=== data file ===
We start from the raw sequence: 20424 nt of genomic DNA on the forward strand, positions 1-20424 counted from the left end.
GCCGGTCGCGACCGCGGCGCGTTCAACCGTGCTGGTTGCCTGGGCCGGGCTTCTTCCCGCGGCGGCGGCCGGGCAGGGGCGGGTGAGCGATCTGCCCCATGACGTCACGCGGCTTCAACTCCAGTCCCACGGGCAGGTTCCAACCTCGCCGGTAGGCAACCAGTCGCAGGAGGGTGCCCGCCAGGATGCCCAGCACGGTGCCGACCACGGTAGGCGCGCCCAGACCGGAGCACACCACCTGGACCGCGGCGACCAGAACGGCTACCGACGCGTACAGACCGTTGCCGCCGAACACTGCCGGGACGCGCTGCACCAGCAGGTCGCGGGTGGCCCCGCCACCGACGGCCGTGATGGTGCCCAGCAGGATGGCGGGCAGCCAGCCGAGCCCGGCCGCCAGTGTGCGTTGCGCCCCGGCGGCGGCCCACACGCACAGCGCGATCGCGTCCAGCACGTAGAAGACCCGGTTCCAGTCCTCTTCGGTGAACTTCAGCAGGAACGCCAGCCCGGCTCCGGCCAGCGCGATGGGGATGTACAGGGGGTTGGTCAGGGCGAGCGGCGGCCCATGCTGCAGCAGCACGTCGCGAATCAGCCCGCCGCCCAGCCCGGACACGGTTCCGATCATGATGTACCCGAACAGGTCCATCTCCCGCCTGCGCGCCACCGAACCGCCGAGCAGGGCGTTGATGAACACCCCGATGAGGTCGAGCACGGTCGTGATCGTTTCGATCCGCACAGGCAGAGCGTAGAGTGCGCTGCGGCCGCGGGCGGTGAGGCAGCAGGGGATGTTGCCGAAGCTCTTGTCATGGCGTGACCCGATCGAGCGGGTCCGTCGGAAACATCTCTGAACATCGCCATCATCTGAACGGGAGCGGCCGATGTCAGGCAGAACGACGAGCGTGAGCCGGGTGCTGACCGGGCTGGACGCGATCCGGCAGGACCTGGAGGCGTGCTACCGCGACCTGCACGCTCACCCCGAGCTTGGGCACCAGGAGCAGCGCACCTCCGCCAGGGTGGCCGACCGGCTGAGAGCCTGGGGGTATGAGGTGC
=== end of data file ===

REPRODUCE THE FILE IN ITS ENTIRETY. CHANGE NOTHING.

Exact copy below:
We start from the raw sequence: 20424 nt of genomic DNA on the forward strand, positions 1-20424 counted from the left end.
GCCGGTCGCGACCGCGGCGCGTTCAACCGTGCTGGTTGCCTGGGCCGGGCTTCTTCCCGCGGCGGCGGCCGGGCAGGGGCGGGTGAGCGATCTGCCCCATGACGTCACGCGGCTTCAACTCCAGTCCCACGGGCAGGTTCCAACCTCGCCGGTAGGCAACCAGTCGCAGGAGGGTGCCCGCCAGGATGCCCAGCACGGTGCCGACCACGGTAGGCGCGCCCAGACCGGAGCACACCACCTGGACCGCGGCGACCAGAACGGCTACCGACGCGTACAGACCGTTGCCGCCGAACACTGCCGGGACGCGCTGCACCAGCAGGTCGCGGGTGGCCCCGCCACCGACGGCCGTGATGGTGCCCAGCAGGATGGCGGGCAGCCAGCCGAGCCCGGCCGCCAGTGTGCGTTGCGCCCCGGCGGCGGCCCACACGCACAGCGCGATCGCGTCCAGCACGTAGAAGACCCGGTTCCAGTCCTCTTCGGTGAACTTCAGCAGGAACGCCAGCCCGGCTCCGGCCAGCGCGATGGGGATGTACAGGGGGTTGGTCAGGGCGAGCGGCGGCCCATGCTGCAGCAGCACGTCGCGAATCAGCCCGCCGCCCAGCCCGGACACGGTTCCGATCATGATGTACCCGAACAGGTCCATCTCCCGCCTGCGCGCCACCGAACCGCCGAGCAGGGCGTTGATGAACACCCCGATGAGGTCGAGCACGGTCGTGATCGTTTCGATCCGCACAGGCAGAGCGTAGAGTGCGCTGCGGCCGCGGGCGGTGAGGCAGCAGGGGATGTTGCCGAAGCTCTTGTCATGGCGTGACCCGATCGAGCGGGTCCGTCGGAAACATCTCTGAACATCGCCATCATCTGAACGGGAGCGGCCGATGTCAGGCAGAACGACGAGCGTGAGCCGGGTGCTGACCGGGCTGGACGCGATCCGGCAGGACCTGGAGGCGTGCTACCGCGACCTGCACGCTCACCCCGAGCTTGGGCACCAGGAGCAGCGCACCTCCGCCAGGGTGGCCGACCGGCTGAGAGCCTGGGGGTATGAGGTGC